At a maternity hospital, future fathers pace the corridors while their wives wait for their babies either anxiously or happily. Efficient and compassionate nurse Miss Bowers keeps the ward ... See full summary »
Ruth Raymond works on the switchboard and her boyfriend is John Blake. It has taken 14 years, but a detective named Murray has found her and confirmed that she is Ruth Carson. As a child, ... See full summary »
Mary Herries is a rich woman with a habit of contributing to those less fortunate than her. On her way home from a concert on Christmas Eve she discovers a poor, would-be artist outside her... See full summary »
George B. Seitz
When writer and future Oscar winner Julius J. Epstein first arrived in Hollywood in 1933, he was told to watch the making of this movie on the soundstage in order to get him acclimated to moviemaking and production techniques. See more »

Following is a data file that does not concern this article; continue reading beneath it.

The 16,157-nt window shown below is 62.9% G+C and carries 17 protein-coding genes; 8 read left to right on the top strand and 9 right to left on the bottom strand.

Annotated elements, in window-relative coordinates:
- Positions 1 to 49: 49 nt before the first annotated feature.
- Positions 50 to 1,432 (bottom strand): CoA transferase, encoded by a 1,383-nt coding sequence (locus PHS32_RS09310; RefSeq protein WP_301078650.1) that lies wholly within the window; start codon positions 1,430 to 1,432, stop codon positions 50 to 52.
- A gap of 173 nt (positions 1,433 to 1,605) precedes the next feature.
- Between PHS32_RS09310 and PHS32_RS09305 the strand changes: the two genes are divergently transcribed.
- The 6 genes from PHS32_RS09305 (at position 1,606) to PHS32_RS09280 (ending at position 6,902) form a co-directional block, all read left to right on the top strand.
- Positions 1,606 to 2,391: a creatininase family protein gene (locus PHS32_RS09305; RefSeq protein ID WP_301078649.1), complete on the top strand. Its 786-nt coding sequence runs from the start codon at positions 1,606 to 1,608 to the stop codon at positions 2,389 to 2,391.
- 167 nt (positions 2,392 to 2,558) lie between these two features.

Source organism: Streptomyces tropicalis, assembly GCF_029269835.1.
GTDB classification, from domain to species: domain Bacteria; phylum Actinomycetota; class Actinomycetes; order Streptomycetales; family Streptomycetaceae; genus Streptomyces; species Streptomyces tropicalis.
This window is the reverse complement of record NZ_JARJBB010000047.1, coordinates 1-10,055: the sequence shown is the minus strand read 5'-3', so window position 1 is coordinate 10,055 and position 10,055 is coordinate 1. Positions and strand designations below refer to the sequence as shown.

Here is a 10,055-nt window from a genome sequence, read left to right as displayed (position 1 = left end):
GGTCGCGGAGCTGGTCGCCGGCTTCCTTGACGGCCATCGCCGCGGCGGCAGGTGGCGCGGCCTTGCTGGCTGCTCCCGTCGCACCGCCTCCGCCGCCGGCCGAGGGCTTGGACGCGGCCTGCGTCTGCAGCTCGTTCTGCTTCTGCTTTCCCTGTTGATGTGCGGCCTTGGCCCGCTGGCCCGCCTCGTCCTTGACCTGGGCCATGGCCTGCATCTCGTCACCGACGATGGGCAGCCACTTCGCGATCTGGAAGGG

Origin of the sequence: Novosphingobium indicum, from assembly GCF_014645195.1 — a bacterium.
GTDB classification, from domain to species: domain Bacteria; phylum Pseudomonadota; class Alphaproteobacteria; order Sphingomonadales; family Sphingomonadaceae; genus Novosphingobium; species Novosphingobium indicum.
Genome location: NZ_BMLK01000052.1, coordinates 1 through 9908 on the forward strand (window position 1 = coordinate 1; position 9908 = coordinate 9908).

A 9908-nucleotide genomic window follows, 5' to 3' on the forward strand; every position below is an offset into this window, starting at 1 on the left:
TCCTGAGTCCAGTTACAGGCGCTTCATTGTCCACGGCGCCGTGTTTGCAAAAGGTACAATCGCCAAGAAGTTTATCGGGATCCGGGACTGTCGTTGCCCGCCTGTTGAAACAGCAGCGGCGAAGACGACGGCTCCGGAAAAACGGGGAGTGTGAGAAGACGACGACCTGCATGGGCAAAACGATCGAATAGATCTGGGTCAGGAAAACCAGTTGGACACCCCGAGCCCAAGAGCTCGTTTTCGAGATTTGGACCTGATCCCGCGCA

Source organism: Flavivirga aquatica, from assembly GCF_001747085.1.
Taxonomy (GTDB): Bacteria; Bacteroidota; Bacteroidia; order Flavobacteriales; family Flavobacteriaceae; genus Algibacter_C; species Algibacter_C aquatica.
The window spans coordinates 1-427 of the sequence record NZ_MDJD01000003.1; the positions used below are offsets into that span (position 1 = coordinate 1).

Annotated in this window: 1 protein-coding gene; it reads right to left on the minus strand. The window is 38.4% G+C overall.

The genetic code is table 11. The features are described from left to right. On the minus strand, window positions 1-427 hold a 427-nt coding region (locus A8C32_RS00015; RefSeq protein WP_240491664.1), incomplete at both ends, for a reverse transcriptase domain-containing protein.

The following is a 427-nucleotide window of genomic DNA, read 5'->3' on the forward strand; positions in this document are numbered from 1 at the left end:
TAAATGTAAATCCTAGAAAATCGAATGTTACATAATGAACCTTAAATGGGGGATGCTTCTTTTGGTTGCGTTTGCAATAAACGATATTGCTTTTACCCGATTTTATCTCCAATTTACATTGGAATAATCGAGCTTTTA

With a title based on the popular magazine founded in 1920, COLLEGE HUMOR is a major ensemble piece with the rapidly rising Bing Crosby singing several songs. The plot, such as it is, concerns Mary Carlisle (in the first of three pairings with Der Bingle) pursuing professor Crosby, with him much in favor of the idea and football player Richard Arlen unhappy over the couple. Jack Oakie is Carlisle's brother, on the varsity team and paired with Mary Kornman. Burns & Allen are also around for laughs and singing.
Paramount was still unsure about how to deal with Crosby, and of his three musical numbers, two are elaborately shot production numbers and the romantic "Moon Struck" is staged to feature Miss Carlisle's figure. Cinematographer Leo Tover uses a lot of back-lit high lighting.
Looking back 85 years, it's a sentimental and stereotypical college musical of the era, in which academia is all about sex and football, but director Wesley Ruggles directs as if these are the important things about college. The result is a very amusing bit of fluff.
0 of 0 people found this review helpful.
Was this review helpful to you?
| Report this